Devon’s holiday home overlooking the Exe Estuary
PUBLISHED: 12:38 28 April 2015 | UPDATED: 12:38 28 April 2015
A bijou self-catering holiday home in Devon overlooking the Exe Estuary is making waves as a special means of support and therapy for those wishing to break the routine of a life with dementia, reports Emma Parfitt
It was while relaxing on a sunny beach in Salcombe that Exeter nurse Sallie Rutledge made a decision that would help shape her life for the next five years and the lives of many others. She had decided to submit a bid to buy a bijou bungalow cosily tucked in the blanket of a mid-Devon close in Topsham, within a seagull’s view of the River Exe and nearby charming cathedral city of Exeter. The bid was perhaps a little speculative, as she did so: “Without telling my husband!” she laughingly recalls.
Five years later and with her family’s backing, I meet the very approachable and efficient qualified nurse Sallie, celebrating five-years minding The Mede. The Mede is the name for her five-bed rental bungalow. She also rents next door’s Seaward House bungalow as a day facility for daily activities for guests, and stays (it sleeps four). Locally gossip has done the rounds and some locals may have Sallie’s number already in their address books if looking
for respite when caring for those with dementia. Guests are travelling from as far away as Essex, or as close as Okehampton.
As I peer through the portholed windows in the Mede’s interior doors, I can see that it does meet a need, equipped to a high standard for a family, or couple in spacious hall, lived-in living-room, wet room, modest kitchen, and handy grab-rails should the need arise. Sallie effuses confidence and likes to chat - obviously smoothing away real worries with her thoughtful extra touches of lovely food to order, laundry and equipment in readiness for each stay. Although she can not give any nursing or personal care, she says:“I can ensure that if you need help while you are away from home, I can put that in place.” Already bookings are as steady as she goes, and it is all hands on deck in high season. As I visit they are at the start of what looks to be a busy time as The Mede is prepped between lets and made ship-shape (Bristol fashion) by Sallie’s helpful daughter Emma. Sallie knows first-hand how difficult it is to care for someone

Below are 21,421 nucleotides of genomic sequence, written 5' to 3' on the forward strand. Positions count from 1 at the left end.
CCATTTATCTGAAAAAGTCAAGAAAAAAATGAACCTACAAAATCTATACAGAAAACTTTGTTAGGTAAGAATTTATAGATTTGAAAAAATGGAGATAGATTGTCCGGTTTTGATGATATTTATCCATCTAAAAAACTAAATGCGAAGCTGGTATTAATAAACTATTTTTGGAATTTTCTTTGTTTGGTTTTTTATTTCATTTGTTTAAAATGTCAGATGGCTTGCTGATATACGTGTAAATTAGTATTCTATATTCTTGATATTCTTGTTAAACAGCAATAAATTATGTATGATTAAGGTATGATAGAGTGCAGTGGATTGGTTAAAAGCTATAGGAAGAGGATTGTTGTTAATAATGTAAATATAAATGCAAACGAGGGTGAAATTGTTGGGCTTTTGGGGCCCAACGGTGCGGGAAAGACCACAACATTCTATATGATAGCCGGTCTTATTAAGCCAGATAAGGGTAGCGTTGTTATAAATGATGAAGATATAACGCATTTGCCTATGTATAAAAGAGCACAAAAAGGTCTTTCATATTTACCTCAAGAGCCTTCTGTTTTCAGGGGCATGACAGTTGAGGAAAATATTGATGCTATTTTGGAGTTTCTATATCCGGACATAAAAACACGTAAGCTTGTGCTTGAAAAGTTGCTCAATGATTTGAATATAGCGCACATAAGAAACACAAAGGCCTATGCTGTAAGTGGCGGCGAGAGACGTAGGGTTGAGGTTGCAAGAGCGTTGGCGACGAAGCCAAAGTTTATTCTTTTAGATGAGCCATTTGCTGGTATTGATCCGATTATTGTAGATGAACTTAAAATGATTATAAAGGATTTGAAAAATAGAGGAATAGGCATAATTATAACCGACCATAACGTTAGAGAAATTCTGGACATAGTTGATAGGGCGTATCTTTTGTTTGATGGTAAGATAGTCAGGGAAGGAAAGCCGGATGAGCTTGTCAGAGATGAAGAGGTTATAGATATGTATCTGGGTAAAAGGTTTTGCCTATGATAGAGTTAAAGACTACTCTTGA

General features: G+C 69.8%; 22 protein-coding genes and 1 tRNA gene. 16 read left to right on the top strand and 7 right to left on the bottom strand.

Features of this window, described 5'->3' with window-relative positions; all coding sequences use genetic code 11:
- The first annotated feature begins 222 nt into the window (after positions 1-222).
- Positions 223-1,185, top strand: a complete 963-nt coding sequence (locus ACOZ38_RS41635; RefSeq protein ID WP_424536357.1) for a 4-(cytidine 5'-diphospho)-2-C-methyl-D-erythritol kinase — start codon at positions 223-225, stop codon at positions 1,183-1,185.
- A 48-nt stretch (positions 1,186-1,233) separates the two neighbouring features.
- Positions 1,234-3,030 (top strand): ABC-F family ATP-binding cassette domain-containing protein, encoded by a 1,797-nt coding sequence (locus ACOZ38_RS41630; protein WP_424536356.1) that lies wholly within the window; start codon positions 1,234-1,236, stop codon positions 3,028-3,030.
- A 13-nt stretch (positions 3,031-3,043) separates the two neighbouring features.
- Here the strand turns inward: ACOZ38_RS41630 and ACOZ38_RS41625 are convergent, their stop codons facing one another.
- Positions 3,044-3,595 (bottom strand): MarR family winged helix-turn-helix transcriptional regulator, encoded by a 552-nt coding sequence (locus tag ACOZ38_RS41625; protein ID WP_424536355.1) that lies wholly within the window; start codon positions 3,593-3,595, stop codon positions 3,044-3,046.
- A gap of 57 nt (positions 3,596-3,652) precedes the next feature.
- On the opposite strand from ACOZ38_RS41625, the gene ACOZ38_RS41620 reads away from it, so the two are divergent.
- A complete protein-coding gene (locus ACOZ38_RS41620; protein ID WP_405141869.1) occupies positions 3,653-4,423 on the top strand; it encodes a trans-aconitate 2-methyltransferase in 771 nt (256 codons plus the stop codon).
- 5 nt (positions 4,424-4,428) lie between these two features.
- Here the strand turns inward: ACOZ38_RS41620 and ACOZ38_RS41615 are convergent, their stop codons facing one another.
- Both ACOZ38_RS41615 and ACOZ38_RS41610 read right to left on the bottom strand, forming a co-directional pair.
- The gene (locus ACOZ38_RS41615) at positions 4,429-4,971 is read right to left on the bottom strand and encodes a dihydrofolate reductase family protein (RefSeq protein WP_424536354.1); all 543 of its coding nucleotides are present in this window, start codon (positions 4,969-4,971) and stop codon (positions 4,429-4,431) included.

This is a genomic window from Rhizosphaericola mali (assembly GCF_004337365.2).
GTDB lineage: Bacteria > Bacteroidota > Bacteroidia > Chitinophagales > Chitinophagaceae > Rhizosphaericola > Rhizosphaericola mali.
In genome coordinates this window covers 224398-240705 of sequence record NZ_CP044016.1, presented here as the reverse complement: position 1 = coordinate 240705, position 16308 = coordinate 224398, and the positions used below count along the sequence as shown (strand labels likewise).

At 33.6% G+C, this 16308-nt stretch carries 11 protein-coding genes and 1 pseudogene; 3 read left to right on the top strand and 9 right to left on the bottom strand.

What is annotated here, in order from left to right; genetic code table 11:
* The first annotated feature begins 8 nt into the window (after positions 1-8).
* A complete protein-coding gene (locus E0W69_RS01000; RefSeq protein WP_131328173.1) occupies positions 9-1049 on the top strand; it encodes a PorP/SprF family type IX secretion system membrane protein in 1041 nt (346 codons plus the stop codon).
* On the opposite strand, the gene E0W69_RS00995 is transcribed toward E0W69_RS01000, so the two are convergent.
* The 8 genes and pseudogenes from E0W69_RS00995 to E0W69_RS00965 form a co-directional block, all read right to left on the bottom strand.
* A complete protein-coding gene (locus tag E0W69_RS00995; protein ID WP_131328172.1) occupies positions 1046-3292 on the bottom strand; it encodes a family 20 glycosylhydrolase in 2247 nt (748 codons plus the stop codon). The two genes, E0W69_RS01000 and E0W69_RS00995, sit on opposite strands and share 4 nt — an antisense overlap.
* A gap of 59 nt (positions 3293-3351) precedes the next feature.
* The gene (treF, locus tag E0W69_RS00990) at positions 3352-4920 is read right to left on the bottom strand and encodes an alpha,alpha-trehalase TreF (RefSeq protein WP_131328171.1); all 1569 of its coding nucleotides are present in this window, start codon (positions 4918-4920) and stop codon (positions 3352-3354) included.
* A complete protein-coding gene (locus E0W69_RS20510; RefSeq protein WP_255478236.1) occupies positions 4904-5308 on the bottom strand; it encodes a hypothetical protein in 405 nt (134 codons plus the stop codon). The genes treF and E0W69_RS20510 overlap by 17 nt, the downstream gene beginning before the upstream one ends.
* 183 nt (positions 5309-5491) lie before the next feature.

Her late father-in-law, John had Alzheimer’s for ten years. After John passed away, mother-in-law, Sheila, spoke to the family about how difficult it was to cope in their final years together. Sallie relates: “She says she would often wake up at 3 o’clock in the morning and wonder what sort of day she was going to have. Worrying about getting through the day and dreading what it may bring. Every morning was the same.” At the time her parents-in-law were a two hours drive away. Sallie recalls: “So I felt I never did enough to help with the day-to-day caring of him. My mother-in-law was exhausted, but said: ‘Don’t worry about me, I’m fine!’ but then she broke her hip and John went into a nursing home.” She always wonders if she had had a few days off, a night away, it might have given her more strength to cope for longer. Sallie explains. “I started Dementia Guest House Care (as it was first known) in my own home. But the masses of steps made me rethink and I sought a bungalow with sweeping estuary views.”
As I leave with a fact sheet on cognitive stimulation therapy in my laptop bag, Sallie is putting potatoes into the oven for her eight activity-club guests and helpers, ensuring they enjoy their chicken Kiev lunch. I can imagine the lovely aroma that will soon be wafting from the confines of Seaward House, drifting on the breeze over the Exe. Sallie’s recipe for relaxation, therapy days and a break from routine, might just be what the doctor ordered.
Contact Sallie Rutledge on 07718 976072 or 01392 421189 or at themede.org